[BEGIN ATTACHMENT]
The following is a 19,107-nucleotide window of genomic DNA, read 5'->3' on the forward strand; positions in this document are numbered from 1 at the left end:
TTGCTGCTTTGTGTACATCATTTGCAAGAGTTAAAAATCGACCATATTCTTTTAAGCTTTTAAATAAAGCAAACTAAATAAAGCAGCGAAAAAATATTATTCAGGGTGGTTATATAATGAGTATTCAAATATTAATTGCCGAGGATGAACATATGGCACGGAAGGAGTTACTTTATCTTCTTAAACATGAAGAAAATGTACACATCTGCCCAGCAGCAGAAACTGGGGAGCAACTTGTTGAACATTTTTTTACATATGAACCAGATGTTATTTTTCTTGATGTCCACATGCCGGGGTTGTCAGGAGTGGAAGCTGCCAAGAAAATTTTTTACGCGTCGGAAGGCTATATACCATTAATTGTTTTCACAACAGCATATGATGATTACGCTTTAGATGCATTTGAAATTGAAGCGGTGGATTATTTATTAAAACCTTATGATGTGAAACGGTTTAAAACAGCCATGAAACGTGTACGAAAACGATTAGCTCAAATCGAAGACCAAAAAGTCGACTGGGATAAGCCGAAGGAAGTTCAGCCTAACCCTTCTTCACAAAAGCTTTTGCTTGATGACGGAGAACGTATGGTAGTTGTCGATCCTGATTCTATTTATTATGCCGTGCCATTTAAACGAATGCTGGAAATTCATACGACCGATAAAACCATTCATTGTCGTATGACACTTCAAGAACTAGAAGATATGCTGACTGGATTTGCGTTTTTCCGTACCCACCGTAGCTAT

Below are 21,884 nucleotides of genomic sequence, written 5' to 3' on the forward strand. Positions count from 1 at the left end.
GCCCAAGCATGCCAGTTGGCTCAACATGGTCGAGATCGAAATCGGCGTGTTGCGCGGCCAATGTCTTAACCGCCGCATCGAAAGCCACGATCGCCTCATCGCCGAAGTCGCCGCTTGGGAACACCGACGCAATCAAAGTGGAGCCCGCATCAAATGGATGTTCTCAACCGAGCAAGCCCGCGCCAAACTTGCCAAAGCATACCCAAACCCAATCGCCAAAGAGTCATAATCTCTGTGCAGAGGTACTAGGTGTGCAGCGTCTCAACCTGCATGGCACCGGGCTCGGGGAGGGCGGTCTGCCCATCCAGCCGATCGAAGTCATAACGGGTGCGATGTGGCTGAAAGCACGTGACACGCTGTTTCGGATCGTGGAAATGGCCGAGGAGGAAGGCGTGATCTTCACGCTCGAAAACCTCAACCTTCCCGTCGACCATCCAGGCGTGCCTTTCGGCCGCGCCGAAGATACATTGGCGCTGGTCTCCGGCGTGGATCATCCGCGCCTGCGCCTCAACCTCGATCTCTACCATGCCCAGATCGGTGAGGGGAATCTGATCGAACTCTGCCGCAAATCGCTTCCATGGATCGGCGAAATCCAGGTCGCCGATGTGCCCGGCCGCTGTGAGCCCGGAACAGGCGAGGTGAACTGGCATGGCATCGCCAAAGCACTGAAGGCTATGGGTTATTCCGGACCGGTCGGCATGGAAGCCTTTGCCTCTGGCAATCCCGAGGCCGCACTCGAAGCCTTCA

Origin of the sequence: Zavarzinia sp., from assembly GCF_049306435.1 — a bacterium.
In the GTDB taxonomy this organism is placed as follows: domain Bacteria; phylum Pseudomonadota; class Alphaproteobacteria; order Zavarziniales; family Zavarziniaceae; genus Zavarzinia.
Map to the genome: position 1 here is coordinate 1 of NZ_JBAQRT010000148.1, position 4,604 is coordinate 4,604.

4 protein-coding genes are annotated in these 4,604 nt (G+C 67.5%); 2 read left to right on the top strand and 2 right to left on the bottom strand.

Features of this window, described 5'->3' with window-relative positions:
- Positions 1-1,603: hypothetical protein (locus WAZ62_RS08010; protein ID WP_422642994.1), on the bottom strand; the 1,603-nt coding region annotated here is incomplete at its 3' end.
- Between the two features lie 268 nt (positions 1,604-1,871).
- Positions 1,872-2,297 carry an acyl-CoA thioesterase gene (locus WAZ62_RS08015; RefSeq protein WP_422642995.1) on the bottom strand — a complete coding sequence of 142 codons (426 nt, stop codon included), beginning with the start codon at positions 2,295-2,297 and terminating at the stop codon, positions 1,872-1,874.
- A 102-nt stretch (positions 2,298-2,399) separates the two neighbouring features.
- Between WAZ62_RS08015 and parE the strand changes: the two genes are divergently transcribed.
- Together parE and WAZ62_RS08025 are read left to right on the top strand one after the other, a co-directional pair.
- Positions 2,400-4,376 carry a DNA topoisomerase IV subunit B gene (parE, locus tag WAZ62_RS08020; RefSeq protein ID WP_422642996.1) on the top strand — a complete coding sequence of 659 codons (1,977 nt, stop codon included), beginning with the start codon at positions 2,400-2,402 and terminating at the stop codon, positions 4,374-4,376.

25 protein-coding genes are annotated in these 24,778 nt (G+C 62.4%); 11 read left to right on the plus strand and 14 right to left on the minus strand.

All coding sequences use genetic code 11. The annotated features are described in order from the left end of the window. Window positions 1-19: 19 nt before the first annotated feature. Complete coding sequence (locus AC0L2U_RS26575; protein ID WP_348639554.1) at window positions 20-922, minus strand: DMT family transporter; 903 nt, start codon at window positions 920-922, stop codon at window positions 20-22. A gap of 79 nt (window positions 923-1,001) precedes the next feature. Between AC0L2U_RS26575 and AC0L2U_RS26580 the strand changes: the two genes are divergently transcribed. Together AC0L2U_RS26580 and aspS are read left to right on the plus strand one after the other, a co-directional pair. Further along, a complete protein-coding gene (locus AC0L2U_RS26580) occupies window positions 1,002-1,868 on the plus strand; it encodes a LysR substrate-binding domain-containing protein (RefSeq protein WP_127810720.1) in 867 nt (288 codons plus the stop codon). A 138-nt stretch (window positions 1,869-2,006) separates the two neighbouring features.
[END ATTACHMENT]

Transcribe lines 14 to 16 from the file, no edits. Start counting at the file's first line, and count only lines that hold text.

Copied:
- Between WAZ62_RS08015 and parE the strand changes: the two genes are divergently transcribed.
- Together parE and WAZ62_RS08025 are read left to right on the top strand one after the other, a co-directional pair.
- Positions 2,400-4,376 carry a DNA topoisomerase IV subunit B gene (parE, locus tag WAZ62_RS08020; RefSeq protein ID WP_422642996.1) on the top strand — a complete coding sequence of 659 codons (1,977 nt, stop codon included), beginning with the start codon at positions 2,400-2,402 and terminating at the stop codon, positions 4,374-4,376.